McHale mentions an odd stop-motion video called Frogland as one of the main inspirations for this episode. But anthropomorphic frogs were a huge part of the old postcards, something I’ve talked about before. I also know that he posted an image from the McLoughlin Brothers company on his twitter awhile back, saying that their style was a big influence on this episode.

But there are so many cards showing frogs in fancy dress and/or playing instruments that it can’t hurt to share a few here.








“The Ringing of the Bell” (Episode 7)

Auntie Whispers is my favorite character of the series. I actually think she’s a nod to Studio Ghibli and Spirited Away in particular (Yubaba), something that this video brings up as well.

But there are a couple of cards that just seem like Auntie to me, whether or not they had anything to do with her.


There are also a few “hearth” cards that seem a bit like Whispers’ house.

Auntie Whispers.jpg



If only I could find old cards with small, black turtles…

“Babes in the Wood” (Episode 8)

Most of this episode was a nod to an old sentimental opera about children lost in the woods. It came back in animation as Hansel and Gretel: An Opera Fantasy and the Silly Symphony short Wynken, Blynken and Nod.

But one small detail is straight from the old postcards: the disembodied angel heads.


And there are indeed a ton of cherubs that are depicted on these cards as completely disembodied heads with wings.





xmas (3)

“Into the Unknown” (Episode 9)

Since this episode is a flashback to the “real” world, there’s not much nostalgia for early Americana going on (or at least pre-70s/80s). However, on the DVD commentary, McHale says that they modeled a bunch of the kids’ Halloween costumes on images of old costumes they found online (and I’ve posted my share here). He mentions the egg girl’s costume in particular, and I’m pretty sure this is the one he means:


“The Unknown” (Episode 10)

Dare I say it? I don’t have anything for this one. This episode is its own beast…

Wrap Up

Were the postcards’ influence necessary to the mood of the show? As much as I’d love to say yes, I don’t think so. The throwback nods are even more about old cartoons and animation styles, but the mood and oddities in the cards were certainly part of the atmosphere that McHale was trying to create from the beginning. Personally, I was thrilled to find two things that grab me match up so well. And, one day, if McHale or Cross ever read this, I’d love to know if they still have those cards and which ones they actually looked at during production.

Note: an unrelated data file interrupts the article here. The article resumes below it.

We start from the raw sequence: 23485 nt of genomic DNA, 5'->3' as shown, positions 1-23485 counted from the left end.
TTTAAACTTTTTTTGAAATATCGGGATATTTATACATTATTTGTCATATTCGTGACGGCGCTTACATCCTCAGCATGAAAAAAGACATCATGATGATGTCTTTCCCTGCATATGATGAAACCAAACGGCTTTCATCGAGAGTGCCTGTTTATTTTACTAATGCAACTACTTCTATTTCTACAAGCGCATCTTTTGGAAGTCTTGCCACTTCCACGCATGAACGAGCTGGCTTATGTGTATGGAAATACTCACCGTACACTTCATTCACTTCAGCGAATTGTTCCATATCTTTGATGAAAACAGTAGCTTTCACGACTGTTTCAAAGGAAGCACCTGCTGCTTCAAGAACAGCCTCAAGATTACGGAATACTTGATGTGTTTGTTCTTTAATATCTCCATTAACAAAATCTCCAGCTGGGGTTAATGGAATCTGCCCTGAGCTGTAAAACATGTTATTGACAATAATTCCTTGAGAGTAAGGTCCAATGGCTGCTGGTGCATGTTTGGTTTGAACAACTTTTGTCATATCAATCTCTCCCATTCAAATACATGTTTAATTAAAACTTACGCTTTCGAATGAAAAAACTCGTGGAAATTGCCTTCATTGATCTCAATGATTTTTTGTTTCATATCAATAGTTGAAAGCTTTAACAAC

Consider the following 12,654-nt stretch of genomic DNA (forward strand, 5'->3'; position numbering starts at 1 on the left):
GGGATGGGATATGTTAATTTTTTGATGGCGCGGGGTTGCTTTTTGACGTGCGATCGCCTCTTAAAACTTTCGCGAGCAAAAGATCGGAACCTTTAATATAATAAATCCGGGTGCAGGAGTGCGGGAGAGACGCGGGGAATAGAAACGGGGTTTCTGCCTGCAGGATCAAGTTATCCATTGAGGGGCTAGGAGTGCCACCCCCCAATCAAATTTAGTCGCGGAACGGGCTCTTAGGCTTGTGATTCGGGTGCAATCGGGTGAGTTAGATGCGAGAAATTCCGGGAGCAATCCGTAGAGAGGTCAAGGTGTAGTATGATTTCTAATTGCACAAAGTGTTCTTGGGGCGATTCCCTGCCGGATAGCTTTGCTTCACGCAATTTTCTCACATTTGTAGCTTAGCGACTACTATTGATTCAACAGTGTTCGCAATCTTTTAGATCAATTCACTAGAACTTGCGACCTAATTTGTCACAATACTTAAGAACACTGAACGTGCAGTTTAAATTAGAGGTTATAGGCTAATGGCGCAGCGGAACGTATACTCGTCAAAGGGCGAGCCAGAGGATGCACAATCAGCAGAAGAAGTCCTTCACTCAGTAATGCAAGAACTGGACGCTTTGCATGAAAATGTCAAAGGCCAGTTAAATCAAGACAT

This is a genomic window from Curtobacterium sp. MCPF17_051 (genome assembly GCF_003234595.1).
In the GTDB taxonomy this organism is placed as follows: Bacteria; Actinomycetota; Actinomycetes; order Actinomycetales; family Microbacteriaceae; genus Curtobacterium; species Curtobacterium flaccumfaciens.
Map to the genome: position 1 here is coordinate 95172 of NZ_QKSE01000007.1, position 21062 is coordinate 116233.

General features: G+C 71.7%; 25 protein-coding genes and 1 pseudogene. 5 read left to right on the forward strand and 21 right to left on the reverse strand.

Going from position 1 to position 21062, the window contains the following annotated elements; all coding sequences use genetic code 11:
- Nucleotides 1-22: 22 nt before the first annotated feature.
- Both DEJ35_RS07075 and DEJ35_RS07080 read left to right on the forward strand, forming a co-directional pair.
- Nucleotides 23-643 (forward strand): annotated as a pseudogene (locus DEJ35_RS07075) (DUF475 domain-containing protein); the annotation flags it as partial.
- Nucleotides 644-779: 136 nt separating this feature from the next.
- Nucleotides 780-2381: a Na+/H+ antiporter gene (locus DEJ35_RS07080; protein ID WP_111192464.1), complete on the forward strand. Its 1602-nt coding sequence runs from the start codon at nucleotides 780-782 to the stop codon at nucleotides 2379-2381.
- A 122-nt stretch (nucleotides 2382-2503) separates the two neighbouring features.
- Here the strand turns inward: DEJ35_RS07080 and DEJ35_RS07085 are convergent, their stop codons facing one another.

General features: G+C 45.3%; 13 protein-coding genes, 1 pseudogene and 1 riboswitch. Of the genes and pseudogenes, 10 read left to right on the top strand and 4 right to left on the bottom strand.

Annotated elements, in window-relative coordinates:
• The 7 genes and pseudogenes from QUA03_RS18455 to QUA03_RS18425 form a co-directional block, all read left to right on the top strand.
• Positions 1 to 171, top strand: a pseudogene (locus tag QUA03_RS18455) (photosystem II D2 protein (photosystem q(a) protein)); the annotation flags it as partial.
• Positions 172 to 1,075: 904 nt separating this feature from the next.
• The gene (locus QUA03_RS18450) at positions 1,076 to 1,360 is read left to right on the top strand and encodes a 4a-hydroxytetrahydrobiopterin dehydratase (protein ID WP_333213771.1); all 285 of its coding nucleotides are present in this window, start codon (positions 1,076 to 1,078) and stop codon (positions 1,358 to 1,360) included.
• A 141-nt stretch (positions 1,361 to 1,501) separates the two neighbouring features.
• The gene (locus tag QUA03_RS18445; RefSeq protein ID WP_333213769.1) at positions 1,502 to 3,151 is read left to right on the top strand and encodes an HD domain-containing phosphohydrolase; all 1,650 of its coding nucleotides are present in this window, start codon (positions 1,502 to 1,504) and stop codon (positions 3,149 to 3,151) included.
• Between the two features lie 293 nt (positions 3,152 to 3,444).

Until then, though, if anyone else finds something simliar, please let me know. Comment or email me at weirdxmas@gmail.com.

….. and if you enjoyed this post, consider buying me a coffee. It helps support the contests, podcast, and to get all the cards ultimately uploaded and searchable.



  1. I love this article. I noticed the similarity and style similarities as well, which is a massive reason why I adore this show, but I’ve never seen anyone take up the task of labeling and seeking out examples of the styles borrowed. This is great work.

    I did something similar with the music influences of the series, looking at each of The Blasting Company’s major musical pieces in the series, and trying to catalogue significant sources of style and sound. Check it out here: http://straightchillingpodcast.com/news-media/over-the-garden-wall-a-music-revue/


    1. Thank you! And I’m going to check out yours immediately. It was actually the music that first drew me in to the show, but when the postcards hit me, it was total love. I share weird holiday postcards on tumblr/twitter all year long, so it was like finding an odd compatriot.


  2. This is the most interesting OTGW thing I’ve seen! Thank you!
    The way some of these match…they HAD to have looked at these postcards.


    1. Thanks! Yeah, when I saw Tome of the Unknown, I knew for sure. Then it was just a matter of watching and rewatching and flipping through cards. 🙂 But I’m glad you enjoyed it!